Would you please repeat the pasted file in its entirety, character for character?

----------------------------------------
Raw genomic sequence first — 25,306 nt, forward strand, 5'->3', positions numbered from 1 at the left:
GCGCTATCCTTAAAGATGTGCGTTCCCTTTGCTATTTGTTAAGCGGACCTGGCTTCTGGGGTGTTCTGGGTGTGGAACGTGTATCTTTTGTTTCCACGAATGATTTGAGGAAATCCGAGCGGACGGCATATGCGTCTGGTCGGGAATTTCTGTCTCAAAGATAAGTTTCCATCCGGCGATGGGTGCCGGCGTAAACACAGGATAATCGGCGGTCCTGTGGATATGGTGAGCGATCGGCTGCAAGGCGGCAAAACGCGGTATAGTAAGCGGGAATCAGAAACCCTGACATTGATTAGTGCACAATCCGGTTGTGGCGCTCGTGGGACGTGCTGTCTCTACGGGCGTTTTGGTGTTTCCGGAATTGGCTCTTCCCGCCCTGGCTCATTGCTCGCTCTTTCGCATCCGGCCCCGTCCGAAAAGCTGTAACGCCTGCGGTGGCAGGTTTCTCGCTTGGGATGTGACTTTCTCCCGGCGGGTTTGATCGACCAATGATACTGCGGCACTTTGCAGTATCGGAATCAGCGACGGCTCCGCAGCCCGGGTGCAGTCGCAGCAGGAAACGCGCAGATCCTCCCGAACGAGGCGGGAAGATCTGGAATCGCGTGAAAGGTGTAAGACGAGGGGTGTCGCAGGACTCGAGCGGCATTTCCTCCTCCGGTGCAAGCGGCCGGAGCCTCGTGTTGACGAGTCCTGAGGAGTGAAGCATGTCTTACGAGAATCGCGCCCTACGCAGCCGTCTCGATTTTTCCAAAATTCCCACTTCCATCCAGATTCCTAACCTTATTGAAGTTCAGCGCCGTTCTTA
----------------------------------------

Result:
Raw genomic sequence first — 25,306 nt, forward strand, 5'->3', positions numbered from 1 at the left:
GCGCTATCCTTAAAGATGTGCGTTCCCTTTGCTATTTGTTAAGCGGACCTGGCTTCTGGGGTGTTCTGGGTGTGGAACGTGTATCTTTTGTTTCCACGAATGATTTGAGGAAATCCGAGCGGACGGCATATGCGTCTGGTCGGGAATTTCTGTCTCAAAGATAAGTTTCCATCCGGCGATGGGTGCCGGCGTAAACACAGGATAATCGGCGGTCCTGTGGATATGGTGAGCGATCGGCTGCAAGGCGGCAAAACGCGGTATAGTAAGCGGGAATCAGAAACCCTGACATTGATTAGTGCACAATCCGGTTGTGGCGCTCGTGGGACGTGCTGTCTCTACGGGCGTTTTGGTGTTTCCGGAATTGGCTCTTCCCGCCCTGGCTCATTGCTCGCTCTTTCGCATCCGGCCCCGTCCGAAAAGCTGTAACGCCTGCGGTGGCAGGTTTCTCGCTTGGGATGTGACTTTCTCCCGGCGGGTTTGATCGACCAATGATACTGCGGCACTTTGCAGTATCGGAATCAGCGACGGCTCCGCAGCCCGGGTGCAGTCGCAGCAGGAAACGCGCAGATCCTCCCGAACGAGGCGGGAAGATCTGGAATCGCGTGAAAGGTGTAAGACGAGGGGTGTCGCAGGACTCGAGCGGCATTTCCTCCTCCGGTGCAAGCGGCCGGAGCCTCGTGTTGACGAGTCCTGAGGAGTGAAGCATGTCTTACGAGAATCGCGCCCTACGCAGCCGTCTCGATTTTTCCAAAATTCCCACTTCCATCCAGATTCCTAACCTTATTGAAGTTCAGCGCCGTTCTTA